NO TRAILER QUEENS!What appears to be STAPLES finned aluminum heads on the vintage late-1940s Flathead are actually from Offenhauser. The Offy logo was milled off and replaced with composite letters that Staples had found on eBay! Engine displacement is 255 cubic inches thanks to a four-inch-stroke Mercury crank. Bore diameter is stock 3 3/16-inch. A pair of leaned-out Stromberg Super 97 carbs from Speedway Motors tops off the billet Roots positive-displacement supercharger, custom built for Staples by an old high school buddy in Virginia, Donnie “Duck” Townsen. “Duck is an artist with his CNC machinery and can make almost anything, including cutting my name into the lower sides of the custom blower housing,” said Staples.

The unique twin-V-belt blower is over-driven 100-percent (3-inch blower pulley, 6-inch crank pulley) and makes 6 ½-pounds boost. Staples estimates a 50 horsepower increase over stock. With a 3.55 Posi rear, cruising at 75 mph in 5th gear, the stroked Flathead is running at just 2,300 rpm. Acceleration is outstanding thanks to a very low First gear.

DUECE COUPE: OLD SCHOOL; NEW SCHOOL!DUECE COUPE: OLD SCHOOL; NEW SCHOOL!Since there’s not a lot of room in a chopped ’32 Ford coupe, the rear package shelf was removed and the seats relocated rearward. Tracks were removed from the seats and seats were bolted directly to the floor. JR’s Upholstery, Venice, FL, is responsible for the custom “very” red interior. The ’31 Cadillac dash bezel was salvaged from junkyard back when Greg Steiner was building the hot rod.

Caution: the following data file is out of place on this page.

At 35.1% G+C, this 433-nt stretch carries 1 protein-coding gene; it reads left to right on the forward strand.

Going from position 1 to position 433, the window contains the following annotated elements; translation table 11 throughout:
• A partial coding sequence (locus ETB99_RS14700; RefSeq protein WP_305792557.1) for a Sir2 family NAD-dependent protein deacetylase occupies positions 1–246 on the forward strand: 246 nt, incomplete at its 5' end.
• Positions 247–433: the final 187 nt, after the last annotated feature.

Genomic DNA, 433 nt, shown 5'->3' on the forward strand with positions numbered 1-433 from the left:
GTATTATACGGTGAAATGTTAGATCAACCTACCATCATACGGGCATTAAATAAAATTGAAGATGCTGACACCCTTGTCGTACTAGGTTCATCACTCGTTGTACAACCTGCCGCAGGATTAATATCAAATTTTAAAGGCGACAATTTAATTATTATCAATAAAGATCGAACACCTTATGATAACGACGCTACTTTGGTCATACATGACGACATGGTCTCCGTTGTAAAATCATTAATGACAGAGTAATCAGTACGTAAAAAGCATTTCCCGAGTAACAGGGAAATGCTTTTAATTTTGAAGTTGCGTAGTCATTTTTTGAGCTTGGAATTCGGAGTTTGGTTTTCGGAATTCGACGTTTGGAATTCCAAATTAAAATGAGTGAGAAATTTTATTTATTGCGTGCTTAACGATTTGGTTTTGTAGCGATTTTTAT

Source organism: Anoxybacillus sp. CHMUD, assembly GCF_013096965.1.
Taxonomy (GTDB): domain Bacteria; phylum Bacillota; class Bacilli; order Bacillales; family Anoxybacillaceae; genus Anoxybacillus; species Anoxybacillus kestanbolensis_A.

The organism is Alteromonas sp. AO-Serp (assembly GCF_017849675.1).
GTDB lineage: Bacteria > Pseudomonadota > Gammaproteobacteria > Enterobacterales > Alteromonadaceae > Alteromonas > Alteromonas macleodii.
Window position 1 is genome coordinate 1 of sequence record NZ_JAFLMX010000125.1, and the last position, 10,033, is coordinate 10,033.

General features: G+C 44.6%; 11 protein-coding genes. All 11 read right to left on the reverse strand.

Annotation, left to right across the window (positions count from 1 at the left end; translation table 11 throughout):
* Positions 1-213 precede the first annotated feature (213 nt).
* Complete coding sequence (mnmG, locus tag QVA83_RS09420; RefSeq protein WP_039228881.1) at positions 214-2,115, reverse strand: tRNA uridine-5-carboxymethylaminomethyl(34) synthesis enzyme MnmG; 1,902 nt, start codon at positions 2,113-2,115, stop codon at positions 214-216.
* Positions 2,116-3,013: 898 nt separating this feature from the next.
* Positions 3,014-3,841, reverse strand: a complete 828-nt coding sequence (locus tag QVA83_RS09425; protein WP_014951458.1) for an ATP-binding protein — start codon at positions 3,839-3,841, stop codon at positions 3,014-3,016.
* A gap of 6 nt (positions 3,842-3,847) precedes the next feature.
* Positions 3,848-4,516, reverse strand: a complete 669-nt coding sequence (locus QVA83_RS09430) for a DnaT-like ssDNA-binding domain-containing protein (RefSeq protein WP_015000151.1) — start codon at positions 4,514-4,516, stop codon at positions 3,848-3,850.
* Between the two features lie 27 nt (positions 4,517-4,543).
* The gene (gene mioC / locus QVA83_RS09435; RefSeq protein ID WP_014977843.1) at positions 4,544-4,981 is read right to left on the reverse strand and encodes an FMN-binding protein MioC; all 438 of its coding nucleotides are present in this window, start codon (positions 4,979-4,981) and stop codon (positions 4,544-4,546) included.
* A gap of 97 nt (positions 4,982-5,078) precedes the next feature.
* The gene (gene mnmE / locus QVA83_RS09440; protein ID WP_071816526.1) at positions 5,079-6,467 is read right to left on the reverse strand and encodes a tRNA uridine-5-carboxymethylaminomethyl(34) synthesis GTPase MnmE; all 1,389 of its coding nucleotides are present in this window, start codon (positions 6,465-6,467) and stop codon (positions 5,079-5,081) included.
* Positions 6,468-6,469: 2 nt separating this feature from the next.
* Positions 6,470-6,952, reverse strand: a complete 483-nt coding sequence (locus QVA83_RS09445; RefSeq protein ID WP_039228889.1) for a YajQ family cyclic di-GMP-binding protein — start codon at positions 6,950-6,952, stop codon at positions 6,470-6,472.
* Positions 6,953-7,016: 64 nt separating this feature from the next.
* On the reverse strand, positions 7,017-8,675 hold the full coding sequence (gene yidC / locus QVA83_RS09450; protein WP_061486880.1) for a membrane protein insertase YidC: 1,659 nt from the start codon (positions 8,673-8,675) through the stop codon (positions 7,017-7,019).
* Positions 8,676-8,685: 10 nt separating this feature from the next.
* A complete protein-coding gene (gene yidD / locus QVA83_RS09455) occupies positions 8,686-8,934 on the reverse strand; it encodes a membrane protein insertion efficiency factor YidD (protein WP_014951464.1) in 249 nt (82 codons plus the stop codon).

Sammy Long, with some help from Ronnie Staples, redid the chassis and suspension for increased suspension travel, improved ride and handling. The frame was C-notched to bring the car down approximately one-inch and the old crossmember was cut out and replaced with a tubular mounting for adjustable coil-over shocks. Dropped I-beam front axle, finned brakes, chrome tube shocks, and filled grille shell look as good today as they did in the 1950s!

DUECE COUPE: OLD SCHOOL; NEW SCHOOL!Ronnie Staples is a member of the Sarasota Café Racers and these photos were taken at the group’s carguy events and lunches. For more information about the Sarasota Café Racers and its satellites here and abroad, please visit http://www.sarasotacaferacers.com/home.html

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BMW Enduro Park Celebrates 25 Years